Botswana Democratic Party (BDP) caucus for Members of Parliament held on Tuesday this week discussed the proposed the Presidents (Gratuity, Pensions and Retirement Benefits) Bill, 2016 and President Lt Gen Dr Ian Khama’s proposal did not get much love from mostly the party’s backbenchers.
On 24th March 2016, government published the Presidents (Gratuity, Pensions and Retirement Benefits) Bill, 2016. Through this Bill, government intends to amend the Presidents (Pensions and Retirement Benefits) Act, 1998 (hereinafter referred to as the Act).
Information reaching this publication suggests that the BDP MPs did not even want to deal with the contents or the merits of the proposed Bill. Instead they made it clear to President Khama that if he wants them to deliberate on his request, he should first address the plight of civil servants, Dikgosi, Members of Parliament, Councillors and Dikgosi. A handful of those who voiced out indicated that these four groups have been asking Government to review their conditions of service but with no success.
Members of Parliament including Polson Majaga of Nata-Gweta and Kosta Markus of Maun East made it clear that they will not support the Bill if it does not address the other four groups. The Maun West MP made it known that the President is in office by virtue of MPs being elected from their respective constituencies. He is reported to have stated that if he had failed to win the Maun West constituency this could have hampered Khama’s chances of being President therefore MPs and Councillors as well as the ordinary voters who are also civil servants should also be considered for improved packages.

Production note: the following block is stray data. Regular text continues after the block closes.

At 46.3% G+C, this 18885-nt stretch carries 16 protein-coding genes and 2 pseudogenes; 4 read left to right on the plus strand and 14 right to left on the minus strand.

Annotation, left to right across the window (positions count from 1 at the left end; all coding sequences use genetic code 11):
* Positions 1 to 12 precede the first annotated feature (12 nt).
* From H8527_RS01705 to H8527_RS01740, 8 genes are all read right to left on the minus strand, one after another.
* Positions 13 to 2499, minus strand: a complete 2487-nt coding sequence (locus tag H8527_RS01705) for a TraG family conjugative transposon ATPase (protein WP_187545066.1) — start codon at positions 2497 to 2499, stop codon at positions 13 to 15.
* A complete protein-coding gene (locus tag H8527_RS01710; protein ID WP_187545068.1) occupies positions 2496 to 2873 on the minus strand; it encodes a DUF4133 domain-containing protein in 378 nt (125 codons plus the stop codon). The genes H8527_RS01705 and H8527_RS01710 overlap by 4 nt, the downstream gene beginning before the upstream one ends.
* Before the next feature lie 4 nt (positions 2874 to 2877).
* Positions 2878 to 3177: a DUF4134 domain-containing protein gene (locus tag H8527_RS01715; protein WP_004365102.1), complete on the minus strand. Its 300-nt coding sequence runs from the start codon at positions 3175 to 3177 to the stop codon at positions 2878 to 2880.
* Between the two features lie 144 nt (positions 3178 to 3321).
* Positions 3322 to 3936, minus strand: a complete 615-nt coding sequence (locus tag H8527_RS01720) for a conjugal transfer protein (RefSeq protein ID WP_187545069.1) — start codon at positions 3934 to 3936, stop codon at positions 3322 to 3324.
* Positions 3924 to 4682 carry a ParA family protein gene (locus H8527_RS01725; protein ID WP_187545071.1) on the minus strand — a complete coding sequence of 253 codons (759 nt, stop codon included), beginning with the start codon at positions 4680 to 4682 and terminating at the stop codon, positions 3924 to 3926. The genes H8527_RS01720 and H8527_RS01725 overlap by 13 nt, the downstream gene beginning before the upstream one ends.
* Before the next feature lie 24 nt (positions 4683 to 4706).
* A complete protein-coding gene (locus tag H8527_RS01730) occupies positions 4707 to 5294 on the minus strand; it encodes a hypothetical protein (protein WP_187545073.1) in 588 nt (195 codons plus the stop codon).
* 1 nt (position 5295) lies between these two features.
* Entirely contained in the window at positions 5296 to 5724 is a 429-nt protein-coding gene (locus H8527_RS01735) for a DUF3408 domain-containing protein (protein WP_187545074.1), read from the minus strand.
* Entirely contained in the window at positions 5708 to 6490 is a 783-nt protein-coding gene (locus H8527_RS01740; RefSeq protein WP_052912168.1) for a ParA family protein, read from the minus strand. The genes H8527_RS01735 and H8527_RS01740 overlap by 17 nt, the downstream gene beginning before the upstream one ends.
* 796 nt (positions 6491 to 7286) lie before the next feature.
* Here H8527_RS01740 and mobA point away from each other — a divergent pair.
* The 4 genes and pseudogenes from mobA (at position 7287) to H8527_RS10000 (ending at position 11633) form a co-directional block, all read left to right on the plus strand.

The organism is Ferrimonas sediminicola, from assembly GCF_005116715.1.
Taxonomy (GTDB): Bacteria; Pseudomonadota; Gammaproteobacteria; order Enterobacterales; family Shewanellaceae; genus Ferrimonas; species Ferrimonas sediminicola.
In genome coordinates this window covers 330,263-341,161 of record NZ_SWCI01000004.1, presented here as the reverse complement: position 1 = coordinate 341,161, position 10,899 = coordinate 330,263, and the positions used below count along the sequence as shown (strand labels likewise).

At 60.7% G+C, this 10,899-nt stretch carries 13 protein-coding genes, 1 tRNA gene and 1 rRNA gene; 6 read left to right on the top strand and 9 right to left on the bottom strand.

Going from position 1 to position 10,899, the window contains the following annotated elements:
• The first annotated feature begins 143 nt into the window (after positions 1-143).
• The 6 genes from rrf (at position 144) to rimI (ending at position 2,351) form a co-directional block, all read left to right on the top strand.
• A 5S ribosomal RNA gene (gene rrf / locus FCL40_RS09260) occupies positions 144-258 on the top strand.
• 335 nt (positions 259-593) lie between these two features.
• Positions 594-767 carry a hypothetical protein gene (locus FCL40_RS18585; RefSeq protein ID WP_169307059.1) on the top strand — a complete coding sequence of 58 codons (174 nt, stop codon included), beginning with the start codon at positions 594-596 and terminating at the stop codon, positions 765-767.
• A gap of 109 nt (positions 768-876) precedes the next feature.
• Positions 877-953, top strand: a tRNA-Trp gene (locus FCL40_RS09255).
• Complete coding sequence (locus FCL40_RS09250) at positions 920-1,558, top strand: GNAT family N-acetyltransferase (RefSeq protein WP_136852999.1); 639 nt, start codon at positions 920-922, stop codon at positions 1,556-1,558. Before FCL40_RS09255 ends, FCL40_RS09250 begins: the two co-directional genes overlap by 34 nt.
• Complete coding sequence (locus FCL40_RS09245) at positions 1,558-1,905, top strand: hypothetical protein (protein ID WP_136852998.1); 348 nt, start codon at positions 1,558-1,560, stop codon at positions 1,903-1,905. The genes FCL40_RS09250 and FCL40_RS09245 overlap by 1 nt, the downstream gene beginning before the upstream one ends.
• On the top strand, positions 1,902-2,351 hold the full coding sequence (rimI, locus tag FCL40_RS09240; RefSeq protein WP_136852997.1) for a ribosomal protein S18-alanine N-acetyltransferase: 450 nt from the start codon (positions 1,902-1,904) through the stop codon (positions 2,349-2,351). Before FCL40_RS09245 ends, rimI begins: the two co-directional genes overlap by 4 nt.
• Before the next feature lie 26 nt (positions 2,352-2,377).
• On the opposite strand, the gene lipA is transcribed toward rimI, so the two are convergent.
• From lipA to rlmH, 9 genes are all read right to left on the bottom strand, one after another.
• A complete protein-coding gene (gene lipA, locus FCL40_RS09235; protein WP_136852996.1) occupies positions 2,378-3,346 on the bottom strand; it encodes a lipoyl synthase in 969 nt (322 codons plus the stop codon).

Majaga pointed out that Khama will not be president in 2019 when they go for the polls against the opposition. He said it is important that they support a Bill that they will be in a position to explain to the voters during campaigns. He is also reported to have stated that there is nothing in place for the retiring Vice President, Ministers and Members of Parliament. Weekend Post learns that Majaga called for a holistic approach to the correction of benefits for the civil service, ministers, MPs, Councillors and then the retirement package of the president.